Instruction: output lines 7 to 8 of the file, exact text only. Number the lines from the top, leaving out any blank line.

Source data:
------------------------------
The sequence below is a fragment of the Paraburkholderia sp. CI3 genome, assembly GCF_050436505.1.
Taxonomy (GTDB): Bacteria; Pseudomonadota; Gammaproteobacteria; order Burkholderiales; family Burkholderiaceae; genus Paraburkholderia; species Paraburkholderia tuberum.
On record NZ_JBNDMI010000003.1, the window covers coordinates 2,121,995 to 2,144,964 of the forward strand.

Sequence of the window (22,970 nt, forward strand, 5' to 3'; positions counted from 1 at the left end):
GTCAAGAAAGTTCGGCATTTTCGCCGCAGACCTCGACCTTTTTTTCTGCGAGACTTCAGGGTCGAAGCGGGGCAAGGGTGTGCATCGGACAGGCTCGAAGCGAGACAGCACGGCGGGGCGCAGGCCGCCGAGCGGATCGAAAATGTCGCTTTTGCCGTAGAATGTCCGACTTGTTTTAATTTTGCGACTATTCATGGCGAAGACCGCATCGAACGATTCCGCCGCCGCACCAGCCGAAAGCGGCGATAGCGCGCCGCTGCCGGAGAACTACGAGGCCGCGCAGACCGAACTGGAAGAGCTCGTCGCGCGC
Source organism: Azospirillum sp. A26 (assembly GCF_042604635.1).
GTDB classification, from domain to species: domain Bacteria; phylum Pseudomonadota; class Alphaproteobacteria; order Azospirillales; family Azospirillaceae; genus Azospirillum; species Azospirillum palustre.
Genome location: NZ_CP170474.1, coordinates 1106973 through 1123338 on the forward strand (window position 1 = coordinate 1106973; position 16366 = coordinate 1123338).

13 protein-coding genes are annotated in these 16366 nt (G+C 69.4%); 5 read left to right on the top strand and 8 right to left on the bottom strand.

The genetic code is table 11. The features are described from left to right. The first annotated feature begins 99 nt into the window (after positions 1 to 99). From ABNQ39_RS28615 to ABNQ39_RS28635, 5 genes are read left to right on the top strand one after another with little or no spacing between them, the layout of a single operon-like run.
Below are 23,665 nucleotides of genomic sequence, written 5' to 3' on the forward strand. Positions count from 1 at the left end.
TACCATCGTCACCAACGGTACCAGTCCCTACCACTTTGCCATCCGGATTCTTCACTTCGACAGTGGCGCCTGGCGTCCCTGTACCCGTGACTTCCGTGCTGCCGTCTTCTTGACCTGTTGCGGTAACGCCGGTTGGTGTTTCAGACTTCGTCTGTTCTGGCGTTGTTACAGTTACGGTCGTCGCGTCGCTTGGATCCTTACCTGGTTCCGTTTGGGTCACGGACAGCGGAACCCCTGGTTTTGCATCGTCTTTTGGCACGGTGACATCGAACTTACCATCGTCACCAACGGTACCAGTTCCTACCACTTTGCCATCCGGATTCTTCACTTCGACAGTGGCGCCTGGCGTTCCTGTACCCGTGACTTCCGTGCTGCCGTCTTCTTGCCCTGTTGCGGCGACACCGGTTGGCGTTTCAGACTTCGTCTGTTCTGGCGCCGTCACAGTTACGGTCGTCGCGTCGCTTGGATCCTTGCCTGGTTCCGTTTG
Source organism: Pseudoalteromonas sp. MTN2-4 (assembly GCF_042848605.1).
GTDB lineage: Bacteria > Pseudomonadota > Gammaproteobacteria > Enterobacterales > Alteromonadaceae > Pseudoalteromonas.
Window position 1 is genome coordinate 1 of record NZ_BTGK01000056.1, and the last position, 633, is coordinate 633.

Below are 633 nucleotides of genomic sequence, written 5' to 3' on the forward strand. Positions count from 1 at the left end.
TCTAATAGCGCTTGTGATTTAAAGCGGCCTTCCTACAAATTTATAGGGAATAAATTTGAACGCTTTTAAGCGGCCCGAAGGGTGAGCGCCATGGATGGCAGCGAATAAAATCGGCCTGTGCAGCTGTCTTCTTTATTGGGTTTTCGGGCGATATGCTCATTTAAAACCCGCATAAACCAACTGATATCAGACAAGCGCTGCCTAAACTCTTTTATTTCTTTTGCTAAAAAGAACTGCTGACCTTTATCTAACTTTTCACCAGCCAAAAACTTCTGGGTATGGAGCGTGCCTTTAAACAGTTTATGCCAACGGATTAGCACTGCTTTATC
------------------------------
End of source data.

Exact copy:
GTDB classification, from domain to species: domain Bacteria; phylum Pseudomonadota; class Alphaproteobacteria; order Azospirillales; family Azospirillaceae; genus Azospirillum; species Azospirillum palustre.
Genome location: NZ_CP170474.1, coordinates 1106973 through 1123338 on the forward strand (window position 1 = coordinate 1106973; position 16366 = coordinate 1123338).